I am using callgrind to profile a linux multi-threaded app and mostly it's working great. I start it with instrumentation off (--instr-atstart=no) and then once setup is done i turn it on with callgrind_control -i on. However, when I change certain configurations to try to profile a different part of the app it starts running extremely slow even before I turn instrumentation on. Basically part of the code that would take a few seconds with normal operation takes over an hour with callgrind (instrumentation turned off). Any ideas as to why that might be and how to go about debugging/resolving the slowness?
Callgrind is a tool, built on valgrind. Valgrind is basically a dynamic binary translator (libVEX, part of valgrind). It will decode every instruction and JIT-compile them into stream of some instructions of the same CPU.
As I know, there is no way to enable this translation (in valgrind implementation) for already running process, so dynamic translation is enabled all time, from start of program. It can't be turned off too.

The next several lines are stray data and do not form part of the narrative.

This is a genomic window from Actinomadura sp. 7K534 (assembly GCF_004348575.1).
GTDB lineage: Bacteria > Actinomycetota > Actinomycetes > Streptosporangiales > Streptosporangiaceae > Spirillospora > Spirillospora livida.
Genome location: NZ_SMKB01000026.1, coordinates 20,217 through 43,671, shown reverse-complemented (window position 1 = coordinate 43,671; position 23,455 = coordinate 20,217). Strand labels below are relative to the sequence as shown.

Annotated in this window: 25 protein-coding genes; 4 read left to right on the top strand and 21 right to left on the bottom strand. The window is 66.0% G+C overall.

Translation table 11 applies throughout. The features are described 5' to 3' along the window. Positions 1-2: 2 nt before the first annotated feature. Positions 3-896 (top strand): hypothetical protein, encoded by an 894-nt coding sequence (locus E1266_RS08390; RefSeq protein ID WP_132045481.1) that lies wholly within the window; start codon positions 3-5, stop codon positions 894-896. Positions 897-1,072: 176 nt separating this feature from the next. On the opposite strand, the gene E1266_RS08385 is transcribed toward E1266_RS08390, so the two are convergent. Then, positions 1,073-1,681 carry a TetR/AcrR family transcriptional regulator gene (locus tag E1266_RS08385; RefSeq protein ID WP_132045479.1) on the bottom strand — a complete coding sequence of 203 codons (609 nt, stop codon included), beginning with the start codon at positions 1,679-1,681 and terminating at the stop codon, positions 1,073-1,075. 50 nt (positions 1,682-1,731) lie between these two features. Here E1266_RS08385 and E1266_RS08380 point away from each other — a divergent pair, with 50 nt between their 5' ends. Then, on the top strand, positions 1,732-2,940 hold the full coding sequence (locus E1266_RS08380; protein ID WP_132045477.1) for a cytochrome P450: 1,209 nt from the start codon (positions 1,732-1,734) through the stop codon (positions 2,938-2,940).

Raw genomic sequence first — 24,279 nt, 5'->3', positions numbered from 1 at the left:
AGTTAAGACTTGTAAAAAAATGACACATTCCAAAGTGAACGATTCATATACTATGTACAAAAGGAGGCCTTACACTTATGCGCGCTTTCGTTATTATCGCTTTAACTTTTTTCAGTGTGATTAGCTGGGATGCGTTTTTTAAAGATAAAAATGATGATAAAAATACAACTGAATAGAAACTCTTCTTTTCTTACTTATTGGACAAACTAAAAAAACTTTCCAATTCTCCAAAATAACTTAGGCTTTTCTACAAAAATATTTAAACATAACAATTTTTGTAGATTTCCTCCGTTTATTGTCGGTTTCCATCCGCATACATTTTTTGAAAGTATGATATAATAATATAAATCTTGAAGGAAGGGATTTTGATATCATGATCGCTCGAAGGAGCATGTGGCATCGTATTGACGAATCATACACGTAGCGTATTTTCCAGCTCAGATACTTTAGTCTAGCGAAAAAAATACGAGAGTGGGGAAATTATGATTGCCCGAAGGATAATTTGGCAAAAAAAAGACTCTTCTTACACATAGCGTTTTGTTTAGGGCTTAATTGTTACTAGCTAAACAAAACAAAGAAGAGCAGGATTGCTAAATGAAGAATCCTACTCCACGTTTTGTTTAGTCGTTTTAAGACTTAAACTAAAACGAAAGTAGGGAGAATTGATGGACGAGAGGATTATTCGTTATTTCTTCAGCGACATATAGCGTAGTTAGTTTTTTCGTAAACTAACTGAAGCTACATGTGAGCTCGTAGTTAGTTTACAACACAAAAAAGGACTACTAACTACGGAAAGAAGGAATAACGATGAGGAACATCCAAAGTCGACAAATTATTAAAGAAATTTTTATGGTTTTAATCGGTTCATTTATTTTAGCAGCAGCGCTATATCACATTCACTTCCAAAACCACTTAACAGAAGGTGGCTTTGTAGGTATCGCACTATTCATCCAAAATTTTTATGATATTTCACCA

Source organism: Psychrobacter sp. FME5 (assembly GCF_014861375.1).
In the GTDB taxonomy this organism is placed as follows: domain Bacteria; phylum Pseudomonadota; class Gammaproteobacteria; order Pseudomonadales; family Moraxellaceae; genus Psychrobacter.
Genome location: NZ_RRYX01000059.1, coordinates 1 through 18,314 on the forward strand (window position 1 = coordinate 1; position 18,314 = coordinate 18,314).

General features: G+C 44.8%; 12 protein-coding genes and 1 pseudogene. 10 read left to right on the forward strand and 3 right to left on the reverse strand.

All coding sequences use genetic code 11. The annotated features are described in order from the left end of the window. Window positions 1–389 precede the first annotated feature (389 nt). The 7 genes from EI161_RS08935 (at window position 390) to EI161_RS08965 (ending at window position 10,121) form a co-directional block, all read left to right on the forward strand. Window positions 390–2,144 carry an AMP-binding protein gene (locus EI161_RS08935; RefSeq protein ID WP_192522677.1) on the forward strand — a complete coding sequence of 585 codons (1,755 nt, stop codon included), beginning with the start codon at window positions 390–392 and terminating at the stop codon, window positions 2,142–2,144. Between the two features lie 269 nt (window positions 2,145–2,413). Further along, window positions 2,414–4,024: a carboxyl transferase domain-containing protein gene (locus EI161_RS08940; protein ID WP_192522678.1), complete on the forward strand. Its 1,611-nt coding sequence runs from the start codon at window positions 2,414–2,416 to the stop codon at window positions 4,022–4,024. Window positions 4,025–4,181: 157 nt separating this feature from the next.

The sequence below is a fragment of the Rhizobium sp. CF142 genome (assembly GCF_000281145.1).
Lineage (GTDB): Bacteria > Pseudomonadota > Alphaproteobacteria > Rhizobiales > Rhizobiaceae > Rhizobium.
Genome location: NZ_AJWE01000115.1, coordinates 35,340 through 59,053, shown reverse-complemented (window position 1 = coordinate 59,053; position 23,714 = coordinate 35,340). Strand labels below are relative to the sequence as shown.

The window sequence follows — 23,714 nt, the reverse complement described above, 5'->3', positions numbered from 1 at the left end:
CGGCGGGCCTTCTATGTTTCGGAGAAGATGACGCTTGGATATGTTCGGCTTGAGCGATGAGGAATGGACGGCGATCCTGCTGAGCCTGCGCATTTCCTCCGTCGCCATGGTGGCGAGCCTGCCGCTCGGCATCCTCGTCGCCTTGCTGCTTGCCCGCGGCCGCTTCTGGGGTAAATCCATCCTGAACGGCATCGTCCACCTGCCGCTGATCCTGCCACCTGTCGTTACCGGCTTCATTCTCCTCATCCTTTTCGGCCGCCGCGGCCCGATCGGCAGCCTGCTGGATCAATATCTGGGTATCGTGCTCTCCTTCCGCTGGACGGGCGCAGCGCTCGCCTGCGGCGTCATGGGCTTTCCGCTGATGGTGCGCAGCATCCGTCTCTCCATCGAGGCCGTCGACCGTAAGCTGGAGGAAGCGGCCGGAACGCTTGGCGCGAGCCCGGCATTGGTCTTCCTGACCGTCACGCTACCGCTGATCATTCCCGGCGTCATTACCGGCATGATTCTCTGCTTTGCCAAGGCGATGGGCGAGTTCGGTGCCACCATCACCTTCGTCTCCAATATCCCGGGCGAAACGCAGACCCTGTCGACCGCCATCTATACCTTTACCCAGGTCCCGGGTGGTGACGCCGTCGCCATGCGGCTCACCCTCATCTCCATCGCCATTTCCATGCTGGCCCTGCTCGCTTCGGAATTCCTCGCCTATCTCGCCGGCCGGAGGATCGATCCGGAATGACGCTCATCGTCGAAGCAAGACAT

Tools are built on valgrind by adding some instrumentation code. The "Nul" tool (nulgrind) is the tool which adds no instrumentation. But every tool uses valgrind and dynamic translation is active all time. Turning on and off in callgrind is just turning on and off additional instrumentation.
Virtual CPU, implemented by Valgrind is limited, there is (incomplete) list of limitations http://valgrind.org/docs/manual/manual-core.html#manual-core.limits Most of limitations are about floating point operations, and they can be emulated wrong.
Is the change connected with floating-point operations? Or with other listed limitations?
Also you should know, that "Valgrind serialises execution so that only one thread is running at a time". (from the same page manual-core.html)